In recent years the global community has become more vocal and active on the issue of menstruation. Access to sanitary care is the leading cause for concern, as it impacts so heavily on other elements of daily life, like hygiene and the spread of disease, education and gender equality.
An element of menstruation a little harder to address, and fix, is that of taboos attached to the biological monthly occurrence.
This is something Tanzanian visual artist Elizabeth Mwambulukutu is facing head-on with her work, which seeks to provide an alternative, inclusive and empowering approach to storytelling.
Her most recent work, Hedhi Huru, aims to open up the conversation around menstruation, by means of visually presenting what women go through.
“I believe the first step to addressing any problem is by creating conversation around it. Unlike languages which have barriers, I couldn’t think of a better way to break them than explore menstruation by painting the picture (literally) of what women experience during menstruation and confront viewers as to why it makes us so uncomfortable to talk about - let alone see,” she says.
Hedhi Huru translated from Swahili means menstrual freedom. Freedom to flow, freedom to be, freedom to mess up. Mwambulukutu says she takes pride in her “hedhi,” but it’s not enough if this can’t be the case for the rest of the women and girls in the world.
“Why don’t we normalize the period conversations? I mean a girl not having her period could trigger panic to some, so why can’t we celebrate them monthly like a well anticipated guest,” she asks.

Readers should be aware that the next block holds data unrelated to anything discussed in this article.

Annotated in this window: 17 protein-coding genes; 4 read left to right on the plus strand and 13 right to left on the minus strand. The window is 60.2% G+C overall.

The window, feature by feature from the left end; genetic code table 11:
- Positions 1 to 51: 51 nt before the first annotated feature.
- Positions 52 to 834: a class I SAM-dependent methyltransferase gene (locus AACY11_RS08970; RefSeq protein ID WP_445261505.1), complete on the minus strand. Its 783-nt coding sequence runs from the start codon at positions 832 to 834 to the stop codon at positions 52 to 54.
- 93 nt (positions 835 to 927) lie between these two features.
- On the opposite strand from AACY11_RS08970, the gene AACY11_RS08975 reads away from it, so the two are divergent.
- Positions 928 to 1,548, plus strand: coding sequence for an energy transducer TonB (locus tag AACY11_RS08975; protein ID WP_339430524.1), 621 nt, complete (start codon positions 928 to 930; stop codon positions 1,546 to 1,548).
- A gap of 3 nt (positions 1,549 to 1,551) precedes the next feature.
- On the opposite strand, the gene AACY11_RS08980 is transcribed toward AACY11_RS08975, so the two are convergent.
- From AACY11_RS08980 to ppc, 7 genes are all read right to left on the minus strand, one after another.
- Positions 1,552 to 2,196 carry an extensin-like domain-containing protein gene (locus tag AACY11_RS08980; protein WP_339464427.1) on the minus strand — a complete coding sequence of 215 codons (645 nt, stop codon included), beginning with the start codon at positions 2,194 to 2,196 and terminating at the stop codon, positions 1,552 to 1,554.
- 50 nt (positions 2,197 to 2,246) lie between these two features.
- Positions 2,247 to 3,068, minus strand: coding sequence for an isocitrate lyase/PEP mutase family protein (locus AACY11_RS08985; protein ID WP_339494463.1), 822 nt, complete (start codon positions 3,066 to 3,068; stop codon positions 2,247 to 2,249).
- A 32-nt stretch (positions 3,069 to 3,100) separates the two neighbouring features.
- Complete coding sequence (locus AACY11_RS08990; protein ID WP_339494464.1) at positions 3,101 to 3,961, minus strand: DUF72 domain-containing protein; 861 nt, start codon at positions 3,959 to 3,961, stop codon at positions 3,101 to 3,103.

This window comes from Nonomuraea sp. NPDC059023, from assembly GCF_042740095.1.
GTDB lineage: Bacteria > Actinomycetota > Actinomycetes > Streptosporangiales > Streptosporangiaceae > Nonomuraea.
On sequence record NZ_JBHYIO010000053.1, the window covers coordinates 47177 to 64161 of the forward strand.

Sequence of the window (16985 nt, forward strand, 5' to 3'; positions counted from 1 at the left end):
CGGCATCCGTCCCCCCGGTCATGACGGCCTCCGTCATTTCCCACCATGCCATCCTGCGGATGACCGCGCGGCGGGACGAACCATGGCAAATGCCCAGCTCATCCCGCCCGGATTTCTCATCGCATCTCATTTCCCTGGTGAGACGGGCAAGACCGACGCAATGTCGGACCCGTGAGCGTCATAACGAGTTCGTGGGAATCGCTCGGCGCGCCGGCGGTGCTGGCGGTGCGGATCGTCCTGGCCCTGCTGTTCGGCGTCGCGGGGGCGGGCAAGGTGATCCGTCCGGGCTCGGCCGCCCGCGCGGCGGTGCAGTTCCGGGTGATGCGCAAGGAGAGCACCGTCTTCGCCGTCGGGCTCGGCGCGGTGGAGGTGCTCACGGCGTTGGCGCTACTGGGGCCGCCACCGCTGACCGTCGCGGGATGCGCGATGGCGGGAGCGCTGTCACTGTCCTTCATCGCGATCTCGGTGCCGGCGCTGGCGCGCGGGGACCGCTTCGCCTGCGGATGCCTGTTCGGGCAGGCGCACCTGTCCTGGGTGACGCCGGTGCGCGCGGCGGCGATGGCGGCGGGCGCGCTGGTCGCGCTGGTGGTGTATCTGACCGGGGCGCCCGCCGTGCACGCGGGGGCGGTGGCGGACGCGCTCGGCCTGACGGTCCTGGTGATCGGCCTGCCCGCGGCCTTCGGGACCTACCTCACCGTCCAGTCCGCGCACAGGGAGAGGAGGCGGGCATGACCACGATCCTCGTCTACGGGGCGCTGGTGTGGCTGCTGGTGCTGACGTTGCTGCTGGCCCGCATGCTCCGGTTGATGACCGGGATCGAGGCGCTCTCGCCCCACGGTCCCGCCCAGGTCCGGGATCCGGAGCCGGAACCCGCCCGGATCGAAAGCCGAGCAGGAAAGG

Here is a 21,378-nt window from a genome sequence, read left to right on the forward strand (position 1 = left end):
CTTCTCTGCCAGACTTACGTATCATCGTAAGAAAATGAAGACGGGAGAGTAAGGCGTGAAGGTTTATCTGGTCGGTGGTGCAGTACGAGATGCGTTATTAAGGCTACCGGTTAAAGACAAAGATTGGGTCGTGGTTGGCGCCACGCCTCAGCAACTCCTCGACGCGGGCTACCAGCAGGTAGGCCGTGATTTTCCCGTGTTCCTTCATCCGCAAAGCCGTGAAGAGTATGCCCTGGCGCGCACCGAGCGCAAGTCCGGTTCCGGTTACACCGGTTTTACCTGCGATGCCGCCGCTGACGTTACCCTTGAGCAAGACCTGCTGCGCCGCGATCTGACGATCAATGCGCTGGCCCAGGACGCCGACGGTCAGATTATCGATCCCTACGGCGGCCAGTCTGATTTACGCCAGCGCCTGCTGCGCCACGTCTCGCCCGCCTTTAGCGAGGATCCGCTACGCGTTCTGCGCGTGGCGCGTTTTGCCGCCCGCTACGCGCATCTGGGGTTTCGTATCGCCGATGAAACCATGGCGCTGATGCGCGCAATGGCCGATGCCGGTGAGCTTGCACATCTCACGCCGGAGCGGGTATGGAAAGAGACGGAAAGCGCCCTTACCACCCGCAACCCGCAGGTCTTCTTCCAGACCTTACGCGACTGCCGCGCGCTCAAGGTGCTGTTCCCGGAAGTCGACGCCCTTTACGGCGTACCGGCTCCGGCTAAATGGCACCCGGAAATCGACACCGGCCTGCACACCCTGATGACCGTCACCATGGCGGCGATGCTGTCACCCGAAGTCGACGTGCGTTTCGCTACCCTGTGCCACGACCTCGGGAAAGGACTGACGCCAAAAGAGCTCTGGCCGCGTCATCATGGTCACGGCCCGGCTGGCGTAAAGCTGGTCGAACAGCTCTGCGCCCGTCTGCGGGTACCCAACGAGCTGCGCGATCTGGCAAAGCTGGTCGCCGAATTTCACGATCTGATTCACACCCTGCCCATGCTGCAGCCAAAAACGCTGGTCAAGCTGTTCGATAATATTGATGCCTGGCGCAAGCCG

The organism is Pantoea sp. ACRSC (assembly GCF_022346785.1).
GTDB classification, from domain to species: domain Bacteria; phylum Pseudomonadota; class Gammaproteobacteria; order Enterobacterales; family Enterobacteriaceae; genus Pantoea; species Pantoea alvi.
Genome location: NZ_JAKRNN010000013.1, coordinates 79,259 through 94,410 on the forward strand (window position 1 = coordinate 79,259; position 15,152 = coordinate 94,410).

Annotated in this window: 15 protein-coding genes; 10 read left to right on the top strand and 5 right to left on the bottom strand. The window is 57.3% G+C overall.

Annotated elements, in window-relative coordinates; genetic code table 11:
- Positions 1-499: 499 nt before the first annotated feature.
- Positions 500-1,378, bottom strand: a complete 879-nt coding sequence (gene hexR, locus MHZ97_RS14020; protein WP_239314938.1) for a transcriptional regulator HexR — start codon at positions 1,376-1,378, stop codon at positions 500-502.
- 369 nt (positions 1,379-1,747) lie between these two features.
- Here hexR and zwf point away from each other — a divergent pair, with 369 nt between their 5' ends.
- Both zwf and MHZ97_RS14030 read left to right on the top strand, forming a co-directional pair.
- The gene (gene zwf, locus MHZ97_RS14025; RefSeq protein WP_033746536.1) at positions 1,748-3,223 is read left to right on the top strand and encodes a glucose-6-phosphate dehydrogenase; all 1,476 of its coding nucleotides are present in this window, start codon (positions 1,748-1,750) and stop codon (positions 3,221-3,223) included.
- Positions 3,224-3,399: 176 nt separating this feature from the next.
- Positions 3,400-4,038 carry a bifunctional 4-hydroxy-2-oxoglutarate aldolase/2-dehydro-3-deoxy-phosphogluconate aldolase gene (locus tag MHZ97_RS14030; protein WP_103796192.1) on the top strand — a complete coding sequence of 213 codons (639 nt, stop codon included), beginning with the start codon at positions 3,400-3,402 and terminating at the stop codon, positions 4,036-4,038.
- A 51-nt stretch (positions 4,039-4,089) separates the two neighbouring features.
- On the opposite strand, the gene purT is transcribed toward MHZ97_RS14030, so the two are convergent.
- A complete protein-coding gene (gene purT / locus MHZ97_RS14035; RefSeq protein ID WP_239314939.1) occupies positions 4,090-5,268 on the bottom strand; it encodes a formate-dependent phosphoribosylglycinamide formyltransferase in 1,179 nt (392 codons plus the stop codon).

Naturally, the colour red dominates the series of images, from red objects to paint dripping from the naked body of a woman. The artist was able to share some of these for online usage, but the more risque additions are reserved for the exhibition space.
She recently exhibited her work at Nafasi Art Space’s Taboo exhibition in Dar es Salaam, with plans to show at VOICE Tanzania at Alliance Francais in February, which focuses on work that cultivates inclusivity and diversity. But while the Hedhi Huru series lives to tell the story via images, Mwambulukutu is extending the conversation beyond her work as a photographer.
In addition she is addressing these hard topics from her Twitter platform, collaborating with a medical journalist on threads that provoke conversation from both women and men. Most importantly, this is done in Swahili, Tanzanians’ own native tongue, rather than English.
Mwambulukutu feels a particular responsibility as a young creative to facilitate change and tell the stories that matter.
She shares: “Communicators and storytellers play a fundamental role to drive change. Living in a globalized world, creativity is a great tool of empowerment for the next generation to own their narratives.”
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